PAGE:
Drawing on a lesson from early in the Obama administration, the White House wants to tell voters how the legislation will help them and keep Republicans from defining it on their terms.
By Jim Tankersley and Michael D. Shear
WASHINGTON — President Biden is planning an aggressive campaign to tell voters about the benefits for them in the $1.9 trillion economic relief package that won final congressional approval on Wednesday, an attempt to ensure that he and his fellow Democrats get full political credit for the first big victory of his administration.
The effort will start with Mr. Biden’s scheduled prime-time address to the nation on Thursday and include travel by the president and Vice President Kamala Harris across multiple states, events with a wide range of cabinet members emphasizing themes of the legislation and endorsements from Republican mayors, administration officials said on Wednesday.
The White House’s decision to get out and sell the package after its passage reflects a lesson from the early months of the Obama administration. In 2009, fighting to help the economy recover from a crippling financial crisis, President Barack Obama never succeeded in building durable popular support for a similar stimulus bill and allowed Republicans to define it on their terms, fueling a partisan backlash and the rise of the Tea Party movement.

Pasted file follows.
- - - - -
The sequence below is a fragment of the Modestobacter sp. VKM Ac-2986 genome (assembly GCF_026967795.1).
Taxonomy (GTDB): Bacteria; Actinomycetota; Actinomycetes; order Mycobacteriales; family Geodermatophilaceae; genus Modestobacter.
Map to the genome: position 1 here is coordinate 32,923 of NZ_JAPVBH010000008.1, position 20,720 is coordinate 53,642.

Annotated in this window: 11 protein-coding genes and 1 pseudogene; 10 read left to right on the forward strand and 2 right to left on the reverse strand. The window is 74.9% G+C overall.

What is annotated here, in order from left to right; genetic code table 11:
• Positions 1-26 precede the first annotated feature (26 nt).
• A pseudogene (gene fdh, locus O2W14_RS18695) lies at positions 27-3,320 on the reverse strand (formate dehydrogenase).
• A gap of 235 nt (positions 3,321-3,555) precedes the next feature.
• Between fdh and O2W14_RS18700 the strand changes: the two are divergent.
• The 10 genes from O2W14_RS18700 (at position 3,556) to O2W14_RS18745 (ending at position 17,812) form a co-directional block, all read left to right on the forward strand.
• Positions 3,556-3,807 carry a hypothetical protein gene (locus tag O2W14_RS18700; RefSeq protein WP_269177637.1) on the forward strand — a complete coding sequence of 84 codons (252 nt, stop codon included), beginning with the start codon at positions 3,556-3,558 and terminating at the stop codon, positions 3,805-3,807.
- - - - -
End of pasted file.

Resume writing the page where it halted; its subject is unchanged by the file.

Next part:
Mr. Biden starts with the advantage that the legislation, which he is set to sign on Friday, is widely popular in national polling. And it will deliver a series of tangible benefits to low- and middle-income Americans, including direct payments of $1,400 per individual, just as the economy’s halting recovery from the pandemic recession is poised to accelerate.
Speaking briefly to reporters on Wednesday, the president called the legislation “a historic, historic victory for the American people.”
After his address from the Oval Office on Thursday night, Mr. Biden will headline a public relations effort over several weeks that aides say will involve his entire cabinet and White House communications officials, and support from like-minded business and policy organizations and political supporters at all levels around the country. The White House announced on Wednesday that Mr. Biden would visit the Philadelphia suburbs next week.
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